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Norwegian shipping exec spurs courage, competence amid 4IR


The future has already arrived for shipping, and for many Filipino seafarers who make up at least 30 percent of the world’s mariners, this poses trouble as automation and artificial intelligence can displace warm bodies onboard vessels.

On the contrary, Tore Henriksen, the president and managing director of
Döhle Shipmanagement Phils. Corp., believes that the future should be handled with courage and competence, instead of fear.

Tore Henriksen

“I don’t think we should fear the future. We have to accept that things are changing as it had before. Nothing happens overnight and so does change,” the Norwegian executive said in reference the gradual developments in the industry. “Shipping is all about people and its technological advancements point to the people who drives it; it doesn’t keep us out of the picture,” he added.

The advent of the Fourth Industrial Revolution (4IR) in shipping has actively seen the steady shift in occupational chain from vessels to shore-based jobs backed by technology.

This, according to Henriksen, underlines the significance of seafarers all the more as technology feeds on human intellect and competence.

“We need to be competent just as when we upgraded our navigating skills before. Our seafarers used to sail using paper charts until the Electronic Chart Display and Information System (ECDIS) was implemented; everyone had to step up with it and we had no problems doing that. We are experiencing the same today and as always, we will adapt,” he explained.

Henriksen furthered that change, regardless of the industry, is evolutionary, not revolutionary. “There are thousands of commercial ships plying the world’s oceans in different circumstances. Modern technology cannot be employed on all of those overnight because it first has to be commercially viable. When it comes, I believe that technology is much for the benefit of everyone than a threat.

“It is human nature to think that things are better before, but it is not. On the contrary, life for seafarers is getting better; we now have the Maritime Labor Convention (MLC) which helps them a lot. In general, we should remember that life has never been better on planet Earth than it is right now. Fewer poor people and less illness, but we tend to forget that because we fear change,” Henriksen furthered.

Putting a premium on people

Henriksen’s firm stance on the importance of manpower in shipping stems from more than a decade of working alongside seafarers, manning agents and shipping executives when he moved from the Royal Norwegian Navy to the merchant marine industry in 2008. Come 2010, he started working with the Philippine maritime industry with a direct focus on people.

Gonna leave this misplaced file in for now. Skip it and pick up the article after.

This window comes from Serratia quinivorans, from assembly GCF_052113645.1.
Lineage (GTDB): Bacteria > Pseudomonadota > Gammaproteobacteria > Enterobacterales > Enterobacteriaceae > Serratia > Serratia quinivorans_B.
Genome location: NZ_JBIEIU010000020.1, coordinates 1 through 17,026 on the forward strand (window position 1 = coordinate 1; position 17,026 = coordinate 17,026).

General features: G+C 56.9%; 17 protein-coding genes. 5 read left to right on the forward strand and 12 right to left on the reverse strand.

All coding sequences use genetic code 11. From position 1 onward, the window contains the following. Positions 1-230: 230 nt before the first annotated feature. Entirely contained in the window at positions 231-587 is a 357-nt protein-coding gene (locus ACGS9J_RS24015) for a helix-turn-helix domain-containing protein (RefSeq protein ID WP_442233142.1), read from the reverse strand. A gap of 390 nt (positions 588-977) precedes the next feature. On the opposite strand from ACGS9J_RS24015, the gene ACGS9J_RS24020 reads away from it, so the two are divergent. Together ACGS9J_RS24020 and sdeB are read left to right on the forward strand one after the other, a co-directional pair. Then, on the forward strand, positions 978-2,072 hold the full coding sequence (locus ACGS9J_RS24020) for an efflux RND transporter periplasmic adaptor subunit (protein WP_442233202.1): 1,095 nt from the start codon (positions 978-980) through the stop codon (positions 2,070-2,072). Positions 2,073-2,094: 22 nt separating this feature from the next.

“It is important in all business to realize that the most important asset is people, their development and the work-life balance. We realize that we need to see our employees as individuals.

“I am also content with what I’m doing, I think shipping is a very exciting industry; it is the most global industry of them all with thousands of years of history. Today, it is a lot more exciting because the days when we could limit ourselves is over. While we still need to be profitable, we also need to accept the fact that businesses also have wider responsibility to the people, the country and the environment.

Over the years, Henriksen observed and learned how the Filipinos share a personal affinity with the sea, a trait that made them successful mariners. “They are people who take their jobs seriously and like the Norwegians, they have grown up close to the sea. That is also part of their success,” he said.

Nonetheless, the executive quipped on the initial adjustments on cultural communication barriers he experienced upon arriving in the country. “We communicated differently. From where I come from, people pride themselves of being frank, whereas here, Filipinos tend to be too more circumspect of their words that being frank can sometimes be taken as rude,” he smiled at the memory and noted that all cultural barriers can be overcome by meeting in the middle.

“It is interesting to note that the Philippines and Norway, when it comes to square meters, are exactly the same size. Here, you are more than a hundred million people while in Norway, we are only a little over five million. A much crowded society needs more social skills.,” he observed.

The Norwegian executive, outside all his accomplishments and titles, enjoys a good motorcycle ride across the country, crossing the vast plains of an island to another with the awe and wonder of a true nature and travel lover. Henriksen shared how he would spend eight weeks traveling around Luzon and Visayas with his motorcycle, with no definite destination or itinerary. “It was fantastic and I had the great sense of freedom,” he quipped.

The shipping executive is also into woodworks during his down time from work.

When asked as to how he would guide seafarers and manning agents into 4IR, he immediately stated that no one should ever fear the future. “History shows that change is always to our advantage; to resist change is futile. Instead we must focus on the fact that the world is changing and we should be a part of it, we should prepare accordingly.

“One of the issues of shipping is that only one percent of directors in shipping are women.

This means that as an industry, we have failed to engage half the world’s population and intellect, and this is crucial for the future. We must be able to engage that other half because we need diversity, to use their intellectual potential.

“The world is a better place today than it has ever been before. We must not forget that there are still a lot to address; we should not forget that mankind has gone a long way.

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